A tale of grey t-shirts.

Why do we keep some stuff, and why do we throw some stuff away?

I was ironing a treasured t-shirt the other day. It’s grey, beginning to bobble and seems to be prone to sucking up grease for some reason (that reason might be my love of curry, but that’s another story). I bought it in a sale and there’s nothing especially remarkable about it. It ticks a lot of essential boxes – a-line, grey and comfortable – but it’s not a unique wardrobe ‘piece’ in that respect. I just love it. Don’t know why.

It made me think about all the things that I’ve bought and thrown away. Why did I like these things enough to buy them, but not enough to keep them? I rarely get rid of things because they have worn out – do you? (Socks could be the only exception, and that is one of the reasons why they’re a good knitters project!), but I have got rid of perhaps hundreds of pounds of stuff that I bought, rarely wore and gave away for nothing.

Changing room mirrors are a factor (I reckon I don’t need to lose weight, just get the same mirrors that they use in Next), addled reasons for buying (as a treat/salve/reward/revenge) is another. Weight gain and loss used to be a problem for my wardrobe (and self-esteem)*….. But often I just bought on a whim and added the stuff to my collection without ever really thinking about it, and then fell out of ‘love’ with them.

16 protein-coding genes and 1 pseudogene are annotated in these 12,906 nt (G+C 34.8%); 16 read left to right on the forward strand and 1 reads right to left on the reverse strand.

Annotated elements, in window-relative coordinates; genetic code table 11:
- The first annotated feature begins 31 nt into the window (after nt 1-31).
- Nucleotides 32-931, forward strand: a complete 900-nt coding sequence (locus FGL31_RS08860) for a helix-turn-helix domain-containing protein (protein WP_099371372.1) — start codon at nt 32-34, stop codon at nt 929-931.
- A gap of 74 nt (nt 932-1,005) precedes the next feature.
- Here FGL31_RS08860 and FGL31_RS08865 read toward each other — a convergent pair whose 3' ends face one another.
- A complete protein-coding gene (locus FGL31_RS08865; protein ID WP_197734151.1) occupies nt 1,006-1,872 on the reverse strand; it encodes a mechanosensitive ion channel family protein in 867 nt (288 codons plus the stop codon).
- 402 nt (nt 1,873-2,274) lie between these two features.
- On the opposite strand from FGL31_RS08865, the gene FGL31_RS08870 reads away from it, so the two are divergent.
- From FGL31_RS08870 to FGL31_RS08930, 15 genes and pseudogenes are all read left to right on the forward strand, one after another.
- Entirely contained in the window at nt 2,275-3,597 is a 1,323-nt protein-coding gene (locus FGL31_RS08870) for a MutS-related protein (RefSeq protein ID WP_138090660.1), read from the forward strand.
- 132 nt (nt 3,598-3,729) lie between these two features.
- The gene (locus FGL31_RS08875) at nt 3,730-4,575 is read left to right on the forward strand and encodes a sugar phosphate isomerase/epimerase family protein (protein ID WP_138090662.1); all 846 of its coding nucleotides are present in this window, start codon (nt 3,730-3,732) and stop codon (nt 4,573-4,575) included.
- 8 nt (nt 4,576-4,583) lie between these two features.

I am interested to see what happens to my clothes and shoes over the coming year – what wears out? What needs mending? What could be refashioned? I already fix my families jeans (they seem to wear them out weirdly quickly, whereas mine merely gracefully succumb to lycra fatigue…)

It’s been a couple of weeks of #nobuyzone and I’ve had no pangs of regret yet, and there’s been a certain pleasure in rediscovering old friends from my winter wardrobe, now that the weather had changed. By the way, did I mention that I have a lot of scarfs? Just as well, but I wish I had engaged in a little hat and glove excess too!

Works in progress – I have two sock halves, I find that second sock syndrome is slightly improved if you have 2 pairs you can alternate. NB this doesn’t always help.


I am making my husband a sweater – it’s this pattern in Plutolopi yarn. We picked up this un-spun pure wool in Iceland, where my husband fell in love with their traditional sweaters. He did the maths, looked at me and bought the yarn instead of the ready-made. I am enjoying the knit but the yarn covers me in fluff and it’s big…he’s big, his chest is big, ergo – a lot of stitches.IMG_3976
IMG_3978Finished? The crochet scarf/wrap in Isager Highland wool. It’s nice but the pattern is shockingly bad, and the finished item is barely long enough to qualify as a scarf or wrap. Beware…


*I now just stay plump. Much easier…




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